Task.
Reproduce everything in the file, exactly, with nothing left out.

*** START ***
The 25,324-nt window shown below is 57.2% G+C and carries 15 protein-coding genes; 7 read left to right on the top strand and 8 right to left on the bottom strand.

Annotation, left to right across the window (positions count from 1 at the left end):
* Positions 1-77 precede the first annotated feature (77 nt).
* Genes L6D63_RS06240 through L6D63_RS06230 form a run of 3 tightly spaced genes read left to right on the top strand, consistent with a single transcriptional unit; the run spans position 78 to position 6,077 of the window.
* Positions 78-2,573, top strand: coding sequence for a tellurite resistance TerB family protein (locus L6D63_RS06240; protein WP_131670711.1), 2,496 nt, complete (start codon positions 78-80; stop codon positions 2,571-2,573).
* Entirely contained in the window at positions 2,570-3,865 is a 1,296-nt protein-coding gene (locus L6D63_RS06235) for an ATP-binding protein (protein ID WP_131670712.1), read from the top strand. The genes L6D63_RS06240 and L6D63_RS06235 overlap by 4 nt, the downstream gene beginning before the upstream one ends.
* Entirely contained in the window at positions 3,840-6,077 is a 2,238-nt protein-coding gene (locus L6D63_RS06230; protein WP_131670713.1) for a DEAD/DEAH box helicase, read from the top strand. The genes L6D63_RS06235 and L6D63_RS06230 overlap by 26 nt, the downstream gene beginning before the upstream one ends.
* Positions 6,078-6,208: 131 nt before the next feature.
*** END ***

The 25,324-nt window shown below is 57.2% G+C and carries 15 protein-coding genes; 7 read left to right on the top strand and 8 right to left on the bottom strand.

Annotation, left to right across the window (positions count from 1 at the left end):
* Positions 1-77 precede the first annotated feature (77 nt).
* Genes L6D63_RS06240 through L6D63_RS06230 form a run of 3 tightly spaced genes read left to right on the top strand, consistent with a single transcriptional unit; the run spans position 78 to position 6,077 of the window.
* Positions 78-2,573, top strand: coding sequence for a tellurite resistance TerB family protein (locus L6D63_RS06240; protein WP_131670711.1), 2,496 nt, complete (start codon positions 78-80; stop codon positions 2,571-2,573).
* Entirely contained in the window at positions 2,570-3,865 is a 1,296-nt protein-coding gene (locus L6D63_RS06235) for an ATP-binding protein (protein ID WP_131670712.1), read from the top strand. The genes L6D63_RS06240 and L6D63_RS06235 overlap by 4 nt, the downstream gene beginning before the upstream one ends.
* Entirely contained in the window at positions 3,840-6,077 is a 2,238-nt protein-coding gene (locus L6D63_RS06230; protein WP_131670713.1) for a DEAD/DEAH box helicase, read from the top strand. The genes L6D63_RS06235 and L6D63_RS06230 overlap by 26 nt, the downstream gene beginning before the upstream one ends.
* Positions 6,078-6,208: 131 nt before the next feature.